Istituto di Geoscienze e Georisorse     
Orlando A., Lelli M., Marini L. Production of amorphous hydrated impure magnesium carbonate through ex situ carbonation. In: Applied Geochemistry, vol. 27 (12) pp. 2500 - 2510. Elsevier, 2012.
The evaluation of the feasibility of ex situ carbonation in landfills utilizing raw natural substances (namely serpentinites as Mg-source and the CO2-rich fraction of biogas as C-source) was tested through a laboratory procedure comprising three steps. The first step is the acid attack of a serpentinite at 70 C, by means of HCl 2 M, to get MgCl2-rich solutions. Attacks of different durations were performed to evaluate the time needed. The second step is the neutralization of the MgCl2-rich solution by addition of concentrated ammonia. The third (carbonation) step is mixing of the neutralized MgCl2-rich solution with a solution of ammonium carbonate. This was produced in a landfill by absorption of CO2 contained in biogas in a solution of ammonia. The neutralization of acid MgCl2-rich solutions caused the precipitation of ferrihydrite with secondary ammonium carnallite and salammoniac, whereas abundant precipitation of Amorphous Hydrated Impure Magnesium Carbonate (AHIMC), sometimes with minor nesquehonite, occurred in the third step. This solid carbonate acts as a stable CO2 sink up to 380 C. The geochemical behavior of some minor elements was also investigated during the experimental processes revealing that Al, Cr and Ni were removed during neutralization (second step), in contrast to Ca which remained in the circumneutral MgCl2-rich solution and entered into the structure of AHIMC. During the carbonation step, precipitation of artinite, hydromagnesite, lansfordite, magnesite and nesquehonite was thermodynamically impossible as the aqueous phase was undersaturated with respect to these solid phases upon separation of AHIMC. The CO2 sequestered through this multi-step procedure is 0.34 ton for 1 ton of serpentinite utilized. However, despite that the use of Mg-rich silicates is a suitable approach to ex situ carbonation, due to their huge availability worldwide, the CO2 produced in making the chemicals and the overall energy balance of the process must be evaluated to assess its sustainability. Furthermore, this procedure could be of great interest in asbestos inertization and the AHIMC products could possibly be useful in industry.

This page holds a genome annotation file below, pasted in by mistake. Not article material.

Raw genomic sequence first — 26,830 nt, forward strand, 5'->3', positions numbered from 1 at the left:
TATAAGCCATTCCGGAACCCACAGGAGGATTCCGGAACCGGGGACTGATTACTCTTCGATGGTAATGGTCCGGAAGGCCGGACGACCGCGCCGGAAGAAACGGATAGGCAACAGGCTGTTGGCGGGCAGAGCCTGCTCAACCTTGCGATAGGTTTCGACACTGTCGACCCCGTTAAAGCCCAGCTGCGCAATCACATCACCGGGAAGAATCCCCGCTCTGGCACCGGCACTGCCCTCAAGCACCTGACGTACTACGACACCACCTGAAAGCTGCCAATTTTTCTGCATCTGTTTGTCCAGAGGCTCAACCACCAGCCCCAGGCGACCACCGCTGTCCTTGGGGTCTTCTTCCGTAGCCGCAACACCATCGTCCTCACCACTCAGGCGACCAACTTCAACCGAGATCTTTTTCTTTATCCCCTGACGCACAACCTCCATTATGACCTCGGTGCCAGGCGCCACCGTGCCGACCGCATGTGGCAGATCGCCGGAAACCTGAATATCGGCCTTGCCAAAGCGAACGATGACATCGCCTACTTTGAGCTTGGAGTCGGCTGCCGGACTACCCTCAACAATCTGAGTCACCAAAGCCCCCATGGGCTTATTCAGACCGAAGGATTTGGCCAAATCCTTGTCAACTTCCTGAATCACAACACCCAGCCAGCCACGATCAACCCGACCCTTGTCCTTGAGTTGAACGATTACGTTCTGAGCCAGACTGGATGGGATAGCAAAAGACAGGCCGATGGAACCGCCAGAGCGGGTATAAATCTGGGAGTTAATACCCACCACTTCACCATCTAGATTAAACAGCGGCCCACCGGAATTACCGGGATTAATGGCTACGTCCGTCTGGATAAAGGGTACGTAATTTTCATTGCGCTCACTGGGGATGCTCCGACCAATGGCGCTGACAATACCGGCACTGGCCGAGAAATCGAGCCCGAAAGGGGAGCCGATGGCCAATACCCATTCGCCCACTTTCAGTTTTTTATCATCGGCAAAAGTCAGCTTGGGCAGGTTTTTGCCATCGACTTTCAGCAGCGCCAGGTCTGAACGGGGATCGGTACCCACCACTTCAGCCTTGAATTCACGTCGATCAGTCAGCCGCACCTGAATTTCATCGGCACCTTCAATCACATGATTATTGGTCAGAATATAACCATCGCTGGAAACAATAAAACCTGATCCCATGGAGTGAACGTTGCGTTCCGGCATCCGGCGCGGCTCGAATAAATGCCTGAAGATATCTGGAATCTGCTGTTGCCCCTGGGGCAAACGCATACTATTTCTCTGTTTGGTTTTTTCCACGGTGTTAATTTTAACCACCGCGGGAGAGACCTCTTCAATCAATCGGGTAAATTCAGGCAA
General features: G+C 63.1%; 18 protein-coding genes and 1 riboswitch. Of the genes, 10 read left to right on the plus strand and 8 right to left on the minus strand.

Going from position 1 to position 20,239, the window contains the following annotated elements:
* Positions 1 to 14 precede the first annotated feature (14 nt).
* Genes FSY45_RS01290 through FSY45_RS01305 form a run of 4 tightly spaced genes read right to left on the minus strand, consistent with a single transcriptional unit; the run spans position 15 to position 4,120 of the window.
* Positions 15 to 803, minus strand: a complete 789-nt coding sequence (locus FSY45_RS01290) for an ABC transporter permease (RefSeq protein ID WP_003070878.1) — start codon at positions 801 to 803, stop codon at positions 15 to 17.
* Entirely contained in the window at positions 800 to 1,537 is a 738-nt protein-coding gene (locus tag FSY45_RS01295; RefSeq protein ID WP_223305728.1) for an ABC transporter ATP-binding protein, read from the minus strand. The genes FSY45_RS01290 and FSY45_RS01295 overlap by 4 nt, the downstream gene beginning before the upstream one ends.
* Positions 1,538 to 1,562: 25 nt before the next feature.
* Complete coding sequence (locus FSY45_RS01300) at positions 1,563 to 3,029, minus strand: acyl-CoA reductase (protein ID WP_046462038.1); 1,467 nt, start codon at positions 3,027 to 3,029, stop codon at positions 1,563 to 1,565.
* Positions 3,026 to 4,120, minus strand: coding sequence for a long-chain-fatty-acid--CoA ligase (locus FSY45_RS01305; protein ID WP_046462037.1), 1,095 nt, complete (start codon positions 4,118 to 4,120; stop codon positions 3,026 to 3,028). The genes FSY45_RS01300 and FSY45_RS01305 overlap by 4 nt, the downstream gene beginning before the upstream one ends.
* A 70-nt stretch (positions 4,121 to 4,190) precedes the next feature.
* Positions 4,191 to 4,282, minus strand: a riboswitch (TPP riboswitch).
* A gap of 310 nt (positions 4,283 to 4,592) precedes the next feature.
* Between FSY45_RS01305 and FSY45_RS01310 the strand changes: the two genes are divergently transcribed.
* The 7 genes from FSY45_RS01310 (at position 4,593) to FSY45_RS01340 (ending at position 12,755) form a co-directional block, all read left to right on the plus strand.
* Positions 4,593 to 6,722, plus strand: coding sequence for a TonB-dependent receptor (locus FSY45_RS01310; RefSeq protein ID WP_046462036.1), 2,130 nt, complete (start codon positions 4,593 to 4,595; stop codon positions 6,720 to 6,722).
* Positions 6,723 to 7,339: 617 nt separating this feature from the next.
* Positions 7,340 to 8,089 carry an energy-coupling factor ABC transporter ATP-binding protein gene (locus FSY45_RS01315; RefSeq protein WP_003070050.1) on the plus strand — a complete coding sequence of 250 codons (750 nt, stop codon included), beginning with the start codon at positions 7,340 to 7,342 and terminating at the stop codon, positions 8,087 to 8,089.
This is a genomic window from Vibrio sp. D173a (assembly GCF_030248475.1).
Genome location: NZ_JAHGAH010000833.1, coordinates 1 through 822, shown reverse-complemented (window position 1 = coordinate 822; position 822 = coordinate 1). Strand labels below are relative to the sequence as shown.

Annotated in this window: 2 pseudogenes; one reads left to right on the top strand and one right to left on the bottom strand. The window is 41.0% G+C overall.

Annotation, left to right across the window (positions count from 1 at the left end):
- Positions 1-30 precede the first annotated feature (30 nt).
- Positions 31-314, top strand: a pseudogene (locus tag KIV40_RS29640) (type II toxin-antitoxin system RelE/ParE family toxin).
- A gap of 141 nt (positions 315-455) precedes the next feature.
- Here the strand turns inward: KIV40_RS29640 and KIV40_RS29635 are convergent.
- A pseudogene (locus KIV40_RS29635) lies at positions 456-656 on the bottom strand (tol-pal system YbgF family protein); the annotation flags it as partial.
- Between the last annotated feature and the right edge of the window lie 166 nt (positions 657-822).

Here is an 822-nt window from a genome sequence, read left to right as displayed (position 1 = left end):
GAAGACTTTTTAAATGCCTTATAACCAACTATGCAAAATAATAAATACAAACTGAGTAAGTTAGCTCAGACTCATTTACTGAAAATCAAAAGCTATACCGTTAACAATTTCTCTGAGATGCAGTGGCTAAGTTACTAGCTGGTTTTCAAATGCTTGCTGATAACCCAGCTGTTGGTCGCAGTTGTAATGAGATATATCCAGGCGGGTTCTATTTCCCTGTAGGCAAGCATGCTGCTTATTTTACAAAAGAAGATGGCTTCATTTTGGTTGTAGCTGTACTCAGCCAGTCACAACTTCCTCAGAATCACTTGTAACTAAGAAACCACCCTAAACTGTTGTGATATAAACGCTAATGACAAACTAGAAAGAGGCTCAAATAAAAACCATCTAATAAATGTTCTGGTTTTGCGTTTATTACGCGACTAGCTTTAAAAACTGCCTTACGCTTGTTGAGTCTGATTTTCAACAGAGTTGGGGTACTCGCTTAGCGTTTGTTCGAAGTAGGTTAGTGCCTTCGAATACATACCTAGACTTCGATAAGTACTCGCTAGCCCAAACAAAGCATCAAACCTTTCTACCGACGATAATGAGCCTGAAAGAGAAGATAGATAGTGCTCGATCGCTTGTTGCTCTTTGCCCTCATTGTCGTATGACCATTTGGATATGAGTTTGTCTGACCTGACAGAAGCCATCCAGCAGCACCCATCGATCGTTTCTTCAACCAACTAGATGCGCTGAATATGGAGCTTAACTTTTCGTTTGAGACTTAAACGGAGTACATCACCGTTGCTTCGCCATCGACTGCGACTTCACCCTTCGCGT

URL: http://https://www.journals.elsevier.com/applied-geochemistry/
Subject CO2 sequestering
ex situ cabonation

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